Will Driverless Cars Cause DNA Damage and Cancer?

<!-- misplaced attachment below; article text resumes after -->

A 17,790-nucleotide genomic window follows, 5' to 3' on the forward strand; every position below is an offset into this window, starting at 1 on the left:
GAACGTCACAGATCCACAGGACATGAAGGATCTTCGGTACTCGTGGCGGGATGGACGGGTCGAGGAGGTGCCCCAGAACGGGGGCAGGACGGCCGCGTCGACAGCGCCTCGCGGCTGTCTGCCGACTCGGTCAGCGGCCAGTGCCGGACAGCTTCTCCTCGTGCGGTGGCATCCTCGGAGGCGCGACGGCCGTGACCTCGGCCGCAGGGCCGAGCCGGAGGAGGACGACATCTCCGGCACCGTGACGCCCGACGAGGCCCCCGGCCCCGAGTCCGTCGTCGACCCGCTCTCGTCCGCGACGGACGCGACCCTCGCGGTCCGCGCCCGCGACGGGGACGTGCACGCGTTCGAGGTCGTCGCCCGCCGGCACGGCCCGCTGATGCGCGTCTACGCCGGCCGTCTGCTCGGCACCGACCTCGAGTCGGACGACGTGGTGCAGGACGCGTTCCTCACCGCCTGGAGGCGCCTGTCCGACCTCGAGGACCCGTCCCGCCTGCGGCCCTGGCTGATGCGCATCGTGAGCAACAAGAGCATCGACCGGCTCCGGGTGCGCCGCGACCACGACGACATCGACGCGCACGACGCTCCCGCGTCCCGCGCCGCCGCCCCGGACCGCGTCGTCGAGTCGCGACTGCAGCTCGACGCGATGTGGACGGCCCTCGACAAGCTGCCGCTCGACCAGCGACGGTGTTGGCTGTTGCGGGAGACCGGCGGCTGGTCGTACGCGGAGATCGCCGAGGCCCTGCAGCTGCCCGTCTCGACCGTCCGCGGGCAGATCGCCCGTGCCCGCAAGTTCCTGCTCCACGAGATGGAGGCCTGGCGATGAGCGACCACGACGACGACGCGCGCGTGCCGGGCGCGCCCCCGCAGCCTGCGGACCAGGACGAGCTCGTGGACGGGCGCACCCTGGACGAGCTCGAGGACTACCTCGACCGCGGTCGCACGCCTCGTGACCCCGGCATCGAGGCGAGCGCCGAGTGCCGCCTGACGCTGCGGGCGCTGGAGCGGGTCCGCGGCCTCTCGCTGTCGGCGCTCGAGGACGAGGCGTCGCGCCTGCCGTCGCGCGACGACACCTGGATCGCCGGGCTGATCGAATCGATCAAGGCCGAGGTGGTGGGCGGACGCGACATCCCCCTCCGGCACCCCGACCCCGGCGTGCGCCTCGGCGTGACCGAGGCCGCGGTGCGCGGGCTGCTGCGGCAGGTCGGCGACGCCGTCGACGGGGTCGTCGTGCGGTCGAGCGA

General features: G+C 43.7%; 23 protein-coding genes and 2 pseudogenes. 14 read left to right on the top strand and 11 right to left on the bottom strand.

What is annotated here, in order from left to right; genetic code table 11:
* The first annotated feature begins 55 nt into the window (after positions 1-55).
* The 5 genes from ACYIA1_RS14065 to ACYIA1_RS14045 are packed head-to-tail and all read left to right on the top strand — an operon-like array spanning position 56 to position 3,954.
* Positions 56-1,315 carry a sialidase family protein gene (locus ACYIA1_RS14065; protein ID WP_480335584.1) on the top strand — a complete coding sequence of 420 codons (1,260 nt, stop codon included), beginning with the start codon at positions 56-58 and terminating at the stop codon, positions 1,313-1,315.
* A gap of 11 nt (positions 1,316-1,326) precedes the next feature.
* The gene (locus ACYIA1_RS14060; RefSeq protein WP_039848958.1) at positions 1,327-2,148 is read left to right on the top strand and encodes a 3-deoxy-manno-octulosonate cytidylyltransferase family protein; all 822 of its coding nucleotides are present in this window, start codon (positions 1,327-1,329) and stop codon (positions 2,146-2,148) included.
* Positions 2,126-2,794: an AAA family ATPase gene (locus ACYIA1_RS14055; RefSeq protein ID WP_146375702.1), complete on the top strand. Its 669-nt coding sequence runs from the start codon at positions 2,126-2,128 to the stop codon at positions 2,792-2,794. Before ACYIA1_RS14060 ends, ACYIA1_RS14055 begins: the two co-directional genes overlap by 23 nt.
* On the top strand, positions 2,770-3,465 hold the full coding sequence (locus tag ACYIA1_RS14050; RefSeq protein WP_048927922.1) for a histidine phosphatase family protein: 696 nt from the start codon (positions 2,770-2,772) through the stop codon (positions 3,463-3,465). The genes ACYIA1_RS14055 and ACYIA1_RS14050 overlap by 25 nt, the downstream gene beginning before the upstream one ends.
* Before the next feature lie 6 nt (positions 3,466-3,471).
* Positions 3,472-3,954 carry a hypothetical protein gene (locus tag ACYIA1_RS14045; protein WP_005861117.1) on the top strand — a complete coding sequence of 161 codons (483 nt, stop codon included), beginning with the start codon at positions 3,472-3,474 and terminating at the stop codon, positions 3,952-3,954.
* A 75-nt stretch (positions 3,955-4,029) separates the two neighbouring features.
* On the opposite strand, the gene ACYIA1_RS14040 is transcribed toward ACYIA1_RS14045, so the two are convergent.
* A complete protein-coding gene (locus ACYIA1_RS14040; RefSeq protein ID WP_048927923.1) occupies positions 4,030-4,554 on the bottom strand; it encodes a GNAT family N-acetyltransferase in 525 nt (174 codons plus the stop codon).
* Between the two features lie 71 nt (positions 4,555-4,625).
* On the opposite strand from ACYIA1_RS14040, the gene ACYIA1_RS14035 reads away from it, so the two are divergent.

Driverless cars are seen as the next big market potential for the automotive industry. But before we get too excited about these driverless cars, we need to carefully consider the many levels of health risks involved with this technology, as well as the loss of privacy. Vehicle crashes and fatalities are minor concerns compared to potential human DNA damage and increased risks of cancer. The microwave radar systems used in driverless cars can project microwave radiation for more than 750 feet in front of the vehicle and a similar distance behind the vehicle. They use a combination of short-range, medium-range, and long-range microwave radar systems at very high frequencies. These frequencies have not been tested to prove they are safe for humans. No safety studies have been done to determine the dangers of constant exposure to multiple microwave frequencies. Driverless cars will require on-board computers and multiple on-board microwave radar systems. They will be tied into the 4G and 5G cell tower system through hotspot technology built into the car. Eventually, this technology will even permit a central traffic control computer to manage traffic flow. These central computers could even be used to slow or speed up vehicles and even stop them if needed. This system will track the activity of every car on the road and even record information about who is driving the vehicles, eliminating any resemblance of privacy about your driving habits and location. Are driverless cars really worth the potential destruction of our health and loss of privacy?